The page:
In an interview with NBC News, Attorney General Bill Barr pushed the idea that the Russia investigation was improperly begun and refuted his own watchdog’s year-long-plus inquiry in terms Trump will like very much.
“I think our nation was turned on its head for three years, I think, based on a completely bogus narrative that was largely fanned and hyped by an irresponsible press, and I think that there were gross abuses of FISA and inexplicable behavior that isn’t tolerable in the FBI,” Barr told NBC News.
Still coming: A separate review, commissioned by Barr and overseen by US attorney John Durham. Here’s what he said about the IG report on Monday.
Lavrov denies Russian meddling before meeting with Trump
Before meeting with Trump at the White House and while standing next to Secretary of State Mike Pompeo, Russian Foreign Minister Sergey Lavrov denied, again, any Russian meddling in 2016.
“We have highlighted once again that all speculation about our alleged interference in domestic processes in the US are baseless. There are no facts that would support that …no one has given us this proof because it simply does not exist.”
According to the White House readout of Trump’s visit with Lavrov Tuesday, the President “warned against any Russian attempts to interfere in United States elections and urged Russia to resolve the conflict with Ukraine.”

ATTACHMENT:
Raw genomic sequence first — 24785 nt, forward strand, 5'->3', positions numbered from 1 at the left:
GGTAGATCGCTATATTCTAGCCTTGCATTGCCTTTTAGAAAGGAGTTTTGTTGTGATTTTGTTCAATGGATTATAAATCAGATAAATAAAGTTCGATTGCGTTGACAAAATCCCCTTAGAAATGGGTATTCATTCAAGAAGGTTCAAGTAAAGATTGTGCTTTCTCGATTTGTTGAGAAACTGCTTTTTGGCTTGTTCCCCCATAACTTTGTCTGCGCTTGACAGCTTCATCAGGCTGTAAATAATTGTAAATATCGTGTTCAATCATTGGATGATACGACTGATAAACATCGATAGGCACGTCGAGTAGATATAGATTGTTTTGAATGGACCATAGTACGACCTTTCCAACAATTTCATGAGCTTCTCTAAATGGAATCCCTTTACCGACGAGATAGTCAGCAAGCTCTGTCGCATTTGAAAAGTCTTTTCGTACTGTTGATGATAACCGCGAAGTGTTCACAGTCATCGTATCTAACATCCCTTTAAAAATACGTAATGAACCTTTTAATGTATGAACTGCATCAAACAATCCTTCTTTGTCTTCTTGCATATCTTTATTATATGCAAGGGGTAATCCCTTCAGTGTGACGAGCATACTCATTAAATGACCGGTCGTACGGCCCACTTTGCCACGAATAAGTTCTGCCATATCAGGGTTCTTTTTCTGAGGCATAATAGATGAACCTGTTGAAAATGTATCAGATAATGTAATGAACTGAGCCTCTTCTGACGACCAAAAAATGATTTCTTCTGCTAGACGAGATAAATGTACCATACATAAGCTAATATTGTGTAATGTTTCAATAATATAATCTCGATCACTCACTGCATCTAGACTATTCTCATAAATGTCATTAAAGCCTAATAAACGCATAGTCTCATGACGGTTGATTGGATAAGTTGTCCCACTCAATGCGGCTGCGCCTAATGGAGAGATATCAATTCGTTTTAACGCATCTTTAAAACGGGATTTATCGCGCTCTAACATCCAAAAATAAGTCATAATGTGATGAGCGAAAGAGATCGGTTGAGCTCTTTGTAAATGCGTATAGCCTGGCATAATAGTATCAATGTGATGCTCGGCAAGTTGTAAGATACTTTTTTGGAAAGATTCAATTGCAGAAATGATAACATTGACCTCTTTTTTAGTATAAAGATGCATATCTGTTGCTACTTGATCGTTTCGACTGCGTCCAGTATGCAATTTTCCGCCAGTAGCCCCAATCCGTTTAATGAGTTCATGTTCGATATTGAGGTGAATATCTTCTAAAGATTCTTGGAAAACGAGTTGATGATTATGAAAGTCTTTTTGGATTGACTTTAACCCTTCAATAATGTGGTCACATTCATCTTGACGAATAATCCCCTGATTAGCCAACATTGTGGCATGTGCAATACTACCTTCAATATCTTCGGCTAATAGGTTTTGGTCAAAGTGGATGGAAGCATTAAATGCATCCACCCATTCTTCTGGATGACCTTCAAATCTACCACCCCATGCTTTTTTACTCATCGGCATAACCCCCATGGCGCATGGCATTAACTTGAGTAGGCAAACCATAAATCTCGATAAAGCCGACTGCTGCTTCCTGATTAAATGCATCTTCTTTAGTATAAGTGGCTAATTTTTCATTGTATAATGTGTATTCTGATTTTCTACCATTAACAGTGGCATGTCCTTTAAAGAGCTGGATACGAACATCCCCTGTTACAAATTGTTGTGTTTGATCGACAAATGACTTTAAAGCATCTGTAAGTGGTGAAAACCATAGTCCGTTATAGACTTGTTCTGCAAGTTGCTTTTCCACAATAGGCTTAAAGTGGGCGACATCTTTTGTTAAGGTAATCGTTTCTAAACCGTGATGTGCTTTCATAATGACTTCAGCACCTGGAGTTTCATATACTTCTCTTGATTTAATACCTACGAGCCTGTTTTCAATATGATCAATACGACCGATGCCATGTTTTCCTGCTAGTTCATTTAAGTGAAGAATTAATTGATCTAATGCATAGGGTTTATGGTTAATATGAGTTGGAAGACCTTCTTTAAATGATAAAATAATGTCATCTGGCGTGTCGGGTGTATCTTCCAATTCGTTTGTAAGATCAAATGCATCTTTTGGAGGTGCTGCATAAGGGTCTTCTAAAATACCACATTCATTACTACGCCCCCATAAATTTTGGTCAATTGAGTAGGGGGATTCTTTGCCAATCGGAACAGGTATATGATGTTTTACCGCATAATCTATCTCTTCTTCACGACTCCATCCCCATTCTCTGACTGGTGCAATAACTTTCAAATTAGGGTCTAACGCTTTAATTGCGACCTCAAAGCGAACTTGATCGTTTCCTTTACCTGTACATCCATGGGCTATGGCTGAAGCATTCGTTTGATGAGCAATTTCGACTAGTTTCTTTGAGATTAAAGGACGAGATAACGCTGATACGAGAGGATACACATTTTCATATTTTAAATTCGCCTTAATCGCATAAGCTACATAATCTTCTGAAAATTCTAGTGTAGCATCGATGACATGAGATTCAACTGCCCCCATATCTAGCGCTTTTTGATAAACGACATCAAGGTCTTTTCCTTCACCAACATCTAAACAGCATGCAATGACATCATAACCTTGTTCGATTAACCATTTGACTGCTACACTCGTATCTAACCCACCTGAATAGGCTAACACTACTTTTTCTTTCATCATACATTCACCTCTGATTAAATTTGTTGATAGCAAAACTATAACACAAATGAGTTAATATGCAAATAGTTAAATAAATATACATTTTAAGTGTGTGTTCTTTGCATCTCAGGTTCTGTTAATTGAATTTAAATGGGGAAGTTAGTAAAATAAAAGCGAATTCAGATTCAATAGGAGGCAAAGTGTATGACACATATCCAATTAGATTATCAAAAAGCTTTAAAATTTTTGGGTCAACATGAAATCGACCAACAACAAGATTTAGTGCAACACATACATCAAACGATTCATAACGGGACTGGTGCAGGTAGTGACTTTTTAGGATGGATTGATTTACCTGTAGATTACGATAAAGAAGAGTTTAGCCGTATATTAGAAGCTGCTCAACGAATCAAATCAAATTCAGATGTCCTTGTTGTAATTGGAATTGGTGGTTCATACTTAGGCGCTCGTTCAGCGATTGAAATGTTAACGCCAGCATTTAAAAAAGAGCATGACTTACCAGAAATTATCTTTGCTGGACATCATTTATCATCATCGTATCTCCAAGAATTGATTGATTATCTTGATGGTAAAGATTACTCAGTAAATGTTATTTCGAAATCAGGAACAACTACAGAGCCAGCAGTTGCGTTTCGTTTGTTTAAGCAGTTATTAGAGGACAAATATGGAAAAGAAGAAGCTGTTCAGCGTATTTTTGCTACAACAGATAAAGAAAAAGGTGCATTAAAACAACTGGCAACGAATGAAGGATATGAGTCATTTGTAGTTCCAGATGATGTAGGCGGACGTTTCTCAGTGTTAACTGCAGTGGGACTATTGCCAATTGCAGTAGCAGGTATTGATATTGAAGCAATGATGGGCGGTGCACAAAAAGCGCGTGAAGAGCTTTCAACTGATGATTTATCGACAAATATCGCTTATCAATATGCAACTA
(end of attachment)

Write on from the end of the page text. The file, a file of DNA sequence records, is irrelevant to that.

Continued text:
But at a news conference at the Russian embassy at the end of the day, Lavrov didn’t answer directly when asked about the White House claim that Trump warned him about Russia interfering in the 2020 elections.
“President Trump, oh, by the way I told him that State Secretary mentioned that publicly,” Lavrov said, referring to Pompeo.
More on the meeting here from Nicole Gaouette, Kevin Liptak and Kylie Atwood.
Side note: Trump pays $2 million after misusing charity
Trump has paid $2 million ordered by a court for misuse of money in his charity. Remember? He bought a large painting of himself? The money will be split among eight charities, according to The Washington Post.
Imagine if there were any other President. Any other presidency. This would be a very big deal. But Trump creates so much weather it’s hard to focus on stuff like this.
What are we doing here?
The President has invited foreign powers to interfere in the US presidential election. Democrats want to impeach him for it. It is a crossroads for the American system of government as the President tries to change what’s acceptable for US politicians. This newsletter will focus on this consequential moment in US history.